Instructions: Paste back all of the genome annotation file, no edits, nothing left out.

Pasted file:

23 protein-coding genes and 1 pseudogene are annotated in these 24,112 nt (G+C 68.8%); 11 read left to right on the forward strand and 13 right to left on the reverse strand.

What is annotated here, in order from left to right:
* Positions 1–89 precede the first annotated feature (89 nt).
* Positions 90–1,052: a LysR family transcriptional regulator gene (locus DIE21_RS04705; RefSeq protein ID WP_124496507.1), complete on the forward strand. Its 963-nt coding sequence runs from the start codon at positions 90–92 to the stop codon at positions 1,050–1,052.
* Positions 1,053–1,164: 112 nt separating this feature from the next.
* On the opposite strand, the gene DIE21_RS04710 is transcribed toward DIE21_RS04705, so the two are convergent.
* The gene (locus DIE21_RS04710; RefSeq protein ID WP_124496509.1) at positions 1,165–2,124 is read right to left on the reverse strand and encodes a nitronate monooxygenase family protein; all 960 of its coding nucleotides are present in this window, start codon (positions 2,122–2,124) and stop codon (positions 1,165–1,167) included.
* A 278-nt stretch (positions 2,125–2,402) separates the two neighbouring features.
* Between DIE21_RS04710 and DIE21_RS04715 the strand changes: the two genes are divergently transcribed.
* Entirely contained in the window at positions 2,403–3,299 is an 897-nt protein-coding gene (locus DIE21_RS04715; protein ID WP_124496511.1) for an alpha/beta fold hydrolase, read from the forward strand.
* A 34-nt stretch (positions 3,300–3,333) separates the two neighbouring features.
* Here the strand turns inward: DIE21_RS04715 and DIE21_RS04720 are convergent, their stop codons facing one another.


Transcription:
23 protein-coding genes and 1 pseudogene are annotated in these 24,112 nt (G+C 68.8%); 11 read left to right on the forward strand and 13 right to left on the reverse strand.

What is annotated here, in order from left to right:
* Positions 1–89 precede the first annotated feature (89 nt).
* Positions 90–1,052: a LysR family transcriptional regulator gene (locus DIE21_RS04705; RefSeq protein ID WP_124496507.1), complete on the forward strand. Its 963-nt coding sequence runs from the start codon at positions 90–92 to the stop codon at positions 1,050–1,052.
* Positions 1,053–1,164: 112 nt separating this feature from the next.
* On the opposite strand, the gene DIE21_RS04710 is transcribed toward DIE21_RS04705, so the two are convergent.
* The gene (locus DIE21_RS04710; RefSeq protein ID WP_124496509.1) at positions 1,165–2,124 is read right to left on the reverse strand and encodes a nitronate monooxygenase family protein; all 960 of its coding nucleotides are present in this window, start codon (positions 2,122–2,124) and stop codon (positions 1,165–1,167) included.
* A 278-nt stretch (positions 2,125–2,402) separates the two neighbouring features.
* Between DIE21_RS04710 and DIE21_RS04715 the strand changes: the two genes are divergently transcribed.
* Entirely contained in the window at positions 2,403–3,299 is an 897-nt protein-coding gene (locus DIE21_RS04715; protein ID WP_124496511.1) for an alpha/beta fold hydrolase, read from the forward strand.
* A 34-nt stretch (positions 3,300–3,333) separates the two neighbouring features.
* Here the strand turns inward: DIE21_RS04715 and DIE21_RS04720 are convergent, their stop codons facing one another.